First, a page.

BOOK TEN: 1812
16. CHAPTER XVI
"Well, that's all!" said Kutuzov as he signed the last of the
documents, and rising heavily and smoothing out the folds in his fat
white neck he moved toward the door with a more cheerful expression.
The priest's wife, flushing rosy red, caught up the dish she had
after all not managed to present at the right moment, though she had
so long been preparing for it, and with a low bow offered it to
He screwed up his eyes, smiled, lifted her chin with his hand, and
"Ah, what a beauty! Thank you, sweetheart!"
He took some gold pieces from his trouser pocket and put them on the
dish for her. "Well, my dear, and how are we getting on?" he asked,
moving to the door of the room assigned to him. The priest's wife
smiled, and with dimples in her rosy cheeks followed him into the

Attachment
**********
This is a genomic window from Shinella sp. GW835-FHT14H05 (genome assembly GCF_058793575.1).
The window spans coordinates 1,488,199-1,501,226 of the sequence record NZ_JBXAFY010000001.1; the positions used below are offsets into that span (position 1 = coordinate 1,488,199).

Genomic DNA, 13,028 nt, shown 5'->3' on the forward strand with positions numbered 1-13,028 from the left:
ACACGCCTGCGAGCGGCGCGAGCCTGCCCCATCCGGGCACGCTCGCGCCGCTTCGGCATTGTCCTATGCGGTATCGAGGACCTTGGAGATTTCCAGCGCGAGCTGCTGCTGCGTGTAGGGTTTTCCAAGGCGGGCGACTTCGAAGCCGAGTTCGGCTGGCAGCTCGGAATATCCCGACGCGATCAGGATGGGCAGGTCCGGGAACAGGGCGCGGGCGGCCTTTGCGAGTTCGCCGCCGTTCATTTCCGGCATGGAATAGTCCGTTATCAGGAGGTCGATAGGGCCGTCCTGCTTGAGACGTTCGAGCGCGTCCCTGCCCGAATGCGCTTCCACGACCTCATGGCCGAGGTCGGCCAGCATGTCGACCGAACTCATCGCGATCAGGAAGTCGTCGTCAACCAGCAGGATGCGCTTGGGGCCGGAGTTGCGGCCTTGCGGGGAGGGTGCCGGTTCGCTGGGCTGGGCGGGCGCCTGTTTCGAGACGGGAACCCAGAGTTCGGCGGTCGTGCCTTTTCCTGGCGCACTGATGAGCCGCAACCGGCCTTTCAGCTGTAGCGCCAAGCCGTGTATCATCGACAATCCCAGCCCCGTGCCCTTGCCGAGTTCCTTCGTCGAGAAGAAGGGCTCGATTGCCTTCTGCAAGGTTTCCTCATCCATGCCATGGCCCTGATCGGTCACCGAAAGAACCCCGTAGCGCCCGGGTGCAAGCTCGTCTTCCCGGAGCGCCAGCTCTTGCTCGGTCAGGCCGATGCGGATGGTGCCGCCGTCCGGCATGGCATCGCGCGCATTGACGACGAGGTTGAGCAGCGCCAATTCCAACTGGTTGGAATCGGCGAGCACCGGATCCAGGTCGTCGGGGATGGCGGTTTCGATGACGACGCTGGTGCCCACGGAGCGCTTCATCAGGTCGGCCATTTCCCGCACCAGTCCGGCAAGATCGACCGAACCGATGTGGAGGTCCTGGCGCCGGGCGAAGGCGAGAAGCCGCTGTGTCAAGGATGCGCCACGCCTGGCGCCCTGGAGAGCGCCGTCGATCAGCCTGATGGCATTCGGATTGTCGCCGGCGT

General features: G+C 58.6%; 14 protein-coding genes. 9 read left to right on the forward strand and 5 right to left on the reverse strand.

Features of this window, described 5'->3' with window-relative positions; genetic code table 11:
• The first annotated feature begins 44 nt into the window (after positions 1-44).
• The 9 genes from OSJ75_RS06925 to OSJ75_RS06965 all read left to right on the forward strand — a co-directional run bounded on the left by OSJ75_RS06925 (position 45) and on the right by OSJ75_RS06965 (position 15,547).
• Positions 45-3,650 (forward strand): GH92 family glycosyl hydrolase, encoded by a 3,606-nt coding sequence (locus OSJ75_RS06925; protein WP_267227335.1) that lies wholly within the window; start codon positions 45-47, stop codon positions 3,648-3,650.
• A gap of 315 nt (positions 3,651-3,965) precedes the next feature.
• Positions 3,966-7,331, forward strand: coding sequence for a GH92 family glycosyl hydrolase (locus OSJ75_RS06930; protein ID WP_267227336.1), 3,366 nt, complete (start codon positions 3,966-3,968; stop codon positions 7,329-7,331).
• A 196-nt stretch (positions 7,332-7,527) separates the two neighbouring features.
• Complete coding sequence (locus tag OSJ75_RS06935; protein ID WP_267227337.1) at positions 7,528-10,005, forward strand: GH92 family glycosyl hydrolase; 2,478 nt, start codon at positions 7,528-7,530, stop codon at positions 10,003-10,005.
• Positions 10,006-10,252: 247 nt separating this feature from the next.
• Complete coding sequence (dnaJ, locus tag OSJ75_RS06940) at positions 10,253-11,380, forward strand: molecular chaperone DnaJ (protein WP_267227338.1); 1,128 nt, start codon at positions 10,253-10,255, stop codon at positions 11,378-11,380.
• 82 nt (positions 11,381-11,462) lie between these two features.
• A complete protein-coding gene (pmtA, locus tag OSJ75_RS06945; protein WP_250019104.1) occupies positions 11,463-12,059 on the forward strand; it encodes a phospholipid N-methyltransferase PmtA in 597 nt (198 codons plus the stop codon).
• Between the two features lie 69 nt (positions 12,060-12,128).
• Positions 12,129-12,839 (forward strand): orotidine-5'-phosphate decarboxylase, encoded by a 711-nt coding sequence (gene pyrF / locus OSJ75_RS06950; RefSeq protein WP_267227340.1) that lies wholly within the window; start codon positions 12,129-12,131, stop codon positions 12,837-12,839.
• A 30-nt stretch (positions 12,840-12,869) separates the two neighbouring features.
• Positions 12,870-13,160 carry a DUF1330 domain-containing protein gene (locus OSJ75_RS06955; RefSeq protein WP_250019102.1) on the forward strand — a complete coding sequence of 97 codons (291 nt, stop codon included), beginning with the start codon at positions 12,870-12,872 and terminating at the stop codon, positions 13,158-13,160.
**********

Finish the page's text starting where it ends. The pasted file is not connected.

room. The adjutant came out to the porch and asked Prince Andrew to
lunch with him. Half an hour later Prince Andrew was again called to
Kutuzov. He found him reclining in an armchair, still in the same
unbuttoned overcoat. He had in his hand a French book which he
closed as Prince Andrew entered, marking the place with a knife.
Prince Andrew saw by the cover that it was Les Chevaliers du Cygne
by Madame de Genlis.
"Well, sit down, sit down here. Let's have a talk," said Kutuzov.
"It's sad, very sad. But remember, my dear fellow, that I am a
father to you, a second father...."
Prince Andrew told Kutuzov all he knew of his father's death, and
what he had seen at Bald Hills when he passed through it.
"What... what they have brought us to!" Kutuzov suddenly cried in an
agitated voice, evidently picturing vividly to himself from Prince
Andrew's story the condition Russia was in. "But give me time, give me
time!" he said with a grim look, evidently not wishing to continue
this agitating conversation, and added: "I sent for you to keep you